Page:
How to Calculate Molar Mass of Air

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The molar mass of any solid, liquid, or gaseous substance is the number of grams of the substance in its molecular (molar) form that contains 6.0221367 X e^23 atoms of the substance (Avogadro's Number). This is because the mass of a substance is dependent on the molecular weight of the substance, which is determined by the number of protons and neutrons in the nucleus of the atom. Therefore the molar mass of a substance such as air is dependent on the sum of all the volume fractions of each molecular component times their individual molecular weights.

    Determine the major gaseous elements that comprise air and their average volumetric fractions comprising air (where air equals 1 volumetric unit). In order of greatest magnitude - Nitrogen comprises 78.09 percent of air, so its volumetric fraction is 0.7809. Oxygen comprises 20.95 percent of air, so its volumetric fraction is 0.2095. Argon comprises 0.933 percent or a fraction of 0.00933. Carbon dioxide comprises 0.03 percent, or a fraction of 0.0003. Following these major four are the remainder, each of which whose fraction is too small to affect the molar mass calculation: Neon 0.000018; helium 0.000005; krypton 0.000001, hydrogen 0.0000005, and xenon 0.09 X 10^-6.
    (As a side note, most hydrogen in the world is combined with oxygen to form water).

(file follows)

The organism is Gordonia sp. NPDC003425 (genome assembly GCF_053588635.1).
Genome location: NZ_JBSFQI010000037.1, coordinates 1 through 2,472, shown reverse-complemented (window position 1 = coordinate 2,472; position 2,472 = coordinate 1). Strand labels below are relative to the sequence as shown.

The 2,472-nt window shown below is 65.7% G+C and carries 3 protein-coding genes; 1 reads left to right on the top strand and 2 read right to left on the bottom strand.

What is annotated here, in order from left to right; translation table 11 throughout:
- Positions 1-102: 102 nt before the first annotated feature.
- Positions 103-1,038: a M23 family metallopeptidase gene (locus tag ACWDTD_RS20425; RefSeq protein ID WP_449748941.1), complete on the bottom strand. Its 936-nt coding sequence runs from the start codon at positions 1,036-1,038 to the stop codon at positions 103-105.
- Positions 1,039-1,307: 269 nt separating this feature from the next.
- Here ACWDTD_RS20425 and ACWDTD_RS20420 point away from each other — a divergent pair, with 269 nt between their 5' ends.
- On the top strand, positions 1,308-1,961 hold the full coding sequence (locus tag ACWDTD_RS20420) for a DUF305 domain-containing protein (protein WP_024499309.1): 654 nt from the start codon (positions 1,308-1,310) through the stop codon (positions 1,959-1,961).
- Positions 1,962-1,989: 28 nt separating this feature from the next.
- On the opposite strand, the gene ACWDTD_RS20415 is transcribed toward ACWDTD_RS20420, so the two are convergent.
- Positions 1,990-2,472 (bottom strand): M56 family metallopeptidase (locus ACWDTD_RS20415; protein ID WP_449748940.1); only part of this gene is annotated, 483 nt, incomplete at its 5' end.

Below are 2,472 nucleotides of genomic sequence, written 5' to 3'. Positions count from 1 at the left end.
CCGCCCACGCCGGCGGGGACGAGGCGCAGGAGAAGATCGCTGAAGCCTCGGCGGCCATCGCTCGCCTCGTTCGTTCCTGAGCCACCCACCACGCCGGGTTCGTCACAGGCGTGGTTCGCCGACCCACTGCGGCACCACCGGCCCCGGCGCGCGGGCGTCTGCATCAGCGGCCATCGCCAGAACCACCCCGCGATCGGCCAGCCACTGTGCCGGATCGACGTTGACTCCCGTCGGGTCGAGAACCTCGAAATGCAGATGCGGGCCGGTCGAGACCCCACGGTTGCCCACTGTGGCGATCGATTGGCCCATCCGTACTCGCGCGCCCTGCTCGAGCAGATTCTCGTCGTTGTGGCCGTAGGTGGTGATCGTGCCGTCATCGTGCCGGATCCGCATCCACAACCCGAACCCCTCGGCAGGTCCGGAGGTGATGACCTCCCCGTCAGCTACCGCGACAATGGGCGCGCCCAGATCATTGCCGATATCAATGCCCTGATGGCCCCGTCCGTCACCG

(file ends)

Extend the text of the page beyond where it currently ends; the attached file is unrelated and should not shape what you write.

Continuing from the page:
Multiply each fraction corresponding to a component times its molecular weight (remembering that molecules of nitrogen and oxygen both contain two atoms when in air, so their respective atomic weights of 14.007 and 16 must be multiplied by 2 to yield molecular weights of 28.014 and 32).

    Nitrogen: 28.014 X 0.7809 = 21.876 Oxygen: 32 X 0.2095 = 6.704 Argon: 39.94 X 0.00933 = 0.3726 Carbon dioxide: 44.01 X 0.0003 = 0.013 Neon: 20.18 X 0.000018 = 3.6324 X 10^-4 Helium: 4.00 X 0.000005 = 2.0 X 10^-5 Krypton: 83.8 X 0.000001 = 8.38 X 10^-5 Hydrogen 2.02 X 0.0000005 = 1.01 X 10^-6 Xenon: 131.29 X 0.09 X 10^-6 = 1.18 X 10^-5

    Add all the molecular weight fractions to arrive at a molar mass of air of 28.9656. What this number means is that one mole or one molecular measure of air that contains 6.0221367 X e^23 molecules of gas weighs 28.9656 grams at standard atmospheric conditions of 60 degrees Fahrenheit and 14.696 pounds-per-square-inch absolute (psia). It would occupy 22.4 liters or 22.4/28.3168 liter/cubic foot = 0.7910 cubic feet.

    Tips

    • Recirculate fresh air in a closed house often to cut down on carbon dioxide and increase oxygen percentage.

    Warnings

    • Cryogenic gases and liquids are often times at extremely low temperatures that can freeze flesh in just a few seconds upon contact.

References

About the Author

Pauline Gill is a retired teacher with more than 25 years of experience teaching English to high school students. She holds a bachelor's degree in language arts and a Master of Education degree. Gill is also an award-winning fiction author.

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